Info Service on Finance and Development (Mar12/01)
A new report on the rise of Chinese finance in Latin America, titled “The New Banks in Town: Chinese Finance in Latin America,” reveals that Chinese loans to Latin American countries in 2010 exceeded that of the World Bank, Inter-American Development Bank, and the U.S. Export-Import Bank combined for that year.
The report is authored by researchers at the Global Development and Environment Institute in Tufts University, Kevin P. Gallagher, Amos Irwin and Katherine Koleski and published by the Inter-American Dialogue in Washington D.C.
Party in response to the global crisis creating significant financing gaps and a credit squeeze from traditional Western financing sources, China’s financial role in Latin America has grown at a record speed. Chinese loans to the region grew from under $1 billion before 2008 to over $36 billion by the end of 2010. Loans to the Latin American region account for over half of Beijing’s international lending, and China has now overtaken the U.S. as the largest trade partner for Brazil and Chile.
The report finds that China is an especially valuable source of credit for defaulted sovereign borrowers that cannot access international capital markets, such as Argentina and Ecuador.
The report demystifies some of the common claims about Chinese finance, in that China reaps advantages over Western financing because it offers cheaper credit at a lower premium, imposes no policy conditions, and has less stringent environmental guidelines that the loans of international financial institution and western governments.
However, the report clarifies that Latin American countries actually pay higher interest rates for Chinese loans. For example, the China Development Bank extended a $10 billion credit to Argentina in 2010 at the London Interbank Offered Rate (Libor) plus 600 basis points, whereas the World Bank, in the same year, lent Argentina $30 million at the Libor rate plus 85 basis points.
The authors also find that Chinese loans do not come with the often controversial policy conditionalities that are tied to loans of international financial institutions (IFI) and Western lenders. Chinese finance may also provide Latin American nations greater opportunity to carry out infrastructure and industrial projects to enhance long-run development, rather than for the latest Western development fads. While Chinese banks impose no policy conditions, they do require equipment purchases and, at times, oil sale agreements.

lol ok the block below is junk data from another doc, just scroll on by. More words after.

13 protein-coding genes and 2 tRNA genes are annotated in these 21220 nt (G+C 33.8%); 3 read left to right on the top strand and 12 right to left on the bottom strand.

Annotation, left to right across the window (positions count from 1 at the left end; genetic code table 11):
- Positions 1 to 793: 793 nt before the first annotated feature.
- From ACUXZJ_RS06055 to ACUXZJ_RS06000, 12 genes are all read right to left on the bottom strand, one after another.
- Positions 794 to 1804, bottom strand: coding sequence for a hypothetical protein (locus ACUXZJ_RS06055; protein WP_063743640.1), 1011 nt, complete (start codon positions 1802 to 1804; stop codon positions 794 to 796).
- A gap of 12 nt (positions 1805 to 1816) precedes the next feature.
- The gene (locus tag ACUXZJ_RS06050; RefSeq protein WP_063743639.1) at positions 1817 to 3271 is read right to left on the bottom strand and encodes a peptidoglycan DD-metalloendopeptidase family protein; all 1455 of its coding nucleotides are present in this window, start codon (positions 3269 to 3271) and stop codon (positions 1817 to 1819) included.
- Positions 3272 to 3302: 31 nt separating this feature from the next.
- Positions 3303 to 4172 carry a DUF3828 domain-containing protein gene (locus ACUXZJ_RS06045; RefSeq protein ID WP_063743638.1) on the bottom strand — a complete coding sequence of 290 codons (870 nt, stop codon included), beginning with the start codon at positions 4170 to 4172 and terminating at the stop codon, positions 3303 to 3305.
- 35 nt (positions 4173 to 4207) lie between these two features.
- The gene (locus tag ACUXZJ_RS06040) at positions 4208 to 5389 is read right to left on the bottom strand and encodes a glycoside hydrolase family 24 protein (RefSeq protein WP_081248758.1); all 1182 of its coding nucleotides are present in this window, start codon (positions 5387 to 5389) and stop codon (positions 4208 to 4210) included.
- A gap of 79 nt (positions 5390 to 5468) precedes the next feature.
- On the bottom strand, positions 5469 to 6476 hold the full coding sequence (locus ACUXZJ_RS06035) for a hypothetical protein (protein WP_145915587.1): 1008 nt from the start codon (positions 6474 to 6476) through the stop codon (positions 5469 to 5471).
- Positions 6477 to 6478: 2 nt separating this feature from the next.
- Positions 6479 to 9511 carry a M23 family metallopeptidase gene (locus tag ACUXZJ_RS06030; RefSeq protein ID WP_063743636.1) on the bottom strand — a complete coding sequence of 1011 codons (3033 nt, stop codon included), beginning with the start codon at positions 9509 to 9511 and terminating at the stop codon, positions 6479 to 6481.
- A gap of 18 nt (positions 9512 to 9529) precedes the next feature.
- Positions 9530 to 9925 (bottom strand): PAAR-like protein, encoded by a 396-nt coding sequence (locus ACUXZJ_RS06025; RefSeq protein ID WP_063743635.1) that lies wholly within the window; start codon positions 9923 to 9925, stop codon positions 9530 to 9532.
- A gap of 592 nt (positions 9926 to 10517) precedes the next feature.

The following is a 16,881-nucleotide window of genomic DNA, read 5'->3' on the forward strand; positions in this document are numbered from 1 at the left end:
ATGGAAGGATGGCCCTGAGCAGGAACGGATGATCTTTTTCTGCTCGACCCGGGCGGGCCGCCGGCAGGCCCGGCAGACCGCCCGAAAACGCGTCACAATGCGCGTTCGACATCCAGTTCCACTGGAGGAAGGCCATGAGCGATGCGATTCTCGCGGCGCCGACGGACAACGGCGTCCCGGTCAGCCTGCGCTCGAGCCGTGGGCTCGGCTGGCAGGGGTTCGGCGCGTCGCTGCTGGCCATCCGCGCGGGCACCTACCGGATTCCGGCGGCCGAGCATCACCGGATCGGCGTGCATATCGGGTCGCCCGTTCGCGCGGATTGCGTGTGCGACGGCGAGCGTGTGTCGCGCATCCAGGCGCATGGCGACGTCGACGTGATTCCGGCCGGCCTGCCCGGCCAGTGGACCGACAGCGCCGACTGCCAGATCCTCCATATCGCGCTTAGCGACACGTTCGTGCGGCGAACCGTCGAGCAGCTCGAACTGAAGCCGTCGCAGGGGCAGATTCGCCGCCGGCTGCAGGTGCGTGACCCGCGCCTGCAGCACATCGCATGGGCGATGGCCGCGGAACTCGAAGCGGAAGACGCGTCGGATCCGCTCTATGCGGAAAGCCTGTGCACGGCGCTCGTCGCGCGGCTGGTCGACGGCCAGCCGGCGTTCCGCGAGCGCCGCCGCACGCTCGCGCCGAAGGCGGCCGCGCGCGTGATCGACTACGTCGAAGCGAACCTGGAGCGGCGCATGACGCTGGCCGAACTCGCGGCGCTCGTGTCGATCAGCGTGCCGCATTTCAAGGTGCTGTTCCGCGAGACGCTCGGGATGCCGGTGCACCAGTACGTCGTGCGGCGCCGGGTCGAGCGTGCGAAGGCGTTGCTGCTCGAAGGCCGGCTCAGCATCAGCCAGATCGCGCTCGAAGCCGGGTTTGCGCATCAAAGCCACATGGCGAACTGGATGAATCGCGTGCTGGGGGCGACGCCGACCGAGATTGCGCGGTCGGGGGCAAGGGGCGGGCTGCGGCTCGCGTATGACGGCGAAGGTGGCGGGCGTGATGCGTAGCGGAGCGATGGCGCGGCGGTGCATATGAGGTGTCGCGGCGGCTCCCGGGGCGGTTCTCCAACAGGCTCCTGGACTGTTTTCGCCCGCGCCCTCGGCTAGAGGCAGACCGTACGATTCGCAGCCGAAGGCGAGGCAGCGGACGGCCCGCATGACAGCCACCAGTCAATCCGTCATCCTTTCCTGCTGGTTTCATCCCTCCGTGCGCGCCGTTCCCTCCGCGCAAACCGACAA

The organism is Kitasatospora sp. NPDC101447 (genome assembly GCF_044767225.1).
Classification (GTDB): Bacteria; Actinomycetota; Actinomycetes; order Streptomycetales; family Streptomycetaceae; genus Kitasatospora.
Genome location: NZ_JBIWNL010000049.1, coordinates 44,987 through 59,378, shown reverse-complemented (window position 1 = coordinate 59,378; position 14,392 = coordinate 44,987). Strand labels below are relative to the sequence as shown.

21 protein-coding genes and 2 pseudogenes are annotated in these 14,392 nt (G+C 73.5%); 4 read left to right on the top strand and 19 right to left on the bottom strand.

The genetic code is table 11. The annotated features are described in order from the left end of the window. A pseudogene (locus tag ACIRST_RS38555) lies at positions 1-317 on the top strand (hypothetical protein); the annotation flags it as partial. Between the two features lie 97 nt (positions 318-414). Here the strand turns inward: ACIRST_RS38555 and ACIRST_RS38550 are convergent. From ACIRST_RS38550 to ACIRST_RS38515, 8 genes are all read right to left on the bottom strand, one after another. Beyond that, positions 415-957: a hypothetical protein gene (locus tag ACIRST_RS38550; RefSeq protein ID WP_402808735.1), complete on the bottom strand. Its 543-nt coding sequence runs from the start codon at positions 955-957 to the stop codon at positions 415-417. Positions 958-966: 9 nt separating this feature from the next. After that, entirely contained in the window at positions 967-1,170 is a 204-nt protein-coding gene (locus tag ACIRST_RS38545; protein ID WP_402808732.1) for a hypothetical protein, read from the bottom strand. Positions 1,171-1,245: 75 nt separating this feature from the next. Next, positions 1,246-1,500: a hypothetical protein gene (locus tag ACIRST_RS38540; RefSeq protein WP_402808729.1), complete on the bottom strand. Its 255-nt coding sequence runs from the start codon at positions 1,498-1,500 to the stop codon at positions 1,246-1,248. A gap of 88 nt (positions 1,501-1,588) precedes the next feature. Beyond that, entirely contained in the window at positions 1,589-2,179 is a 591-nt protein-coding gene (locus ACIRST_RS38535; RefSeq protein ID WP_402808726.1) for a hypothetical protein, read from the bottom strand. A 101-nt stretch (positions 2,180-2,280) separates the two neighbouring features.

With regard to environmental guidelines, Chinese financiers do have a set of environmental principles. However, the authors of the report find that these guidelines are not on par with those of their Western counterparts. China and the U.S. agreed recently to begin talks on setting guidelines for export-credit financing which could bring Beijing into similar rules as those used by member countries of the Organisation for Economic Cooperation and Development (OECD).
The report also addresses widespread perceptions that Chinese finance is risky because it is motivated by a desire to secure long-term commodity supplies and lacks transparency. The authors detail how securing commodity supplies through long-term credit and technological support is nothing new. Japan cut similar deals with China in the 1970s, and now the Chinese are replicating the old Japanese format in Latin America.
Some claim that China’s expanding presence in Latin America is driven by an ideological desire to boost political South-South ties, while others say that Chinese finance is directed exclusively by national commercial interests. However, the report states that while Chinese finance is officially blessed by Beijing, it is executed by commercially oriented state banks.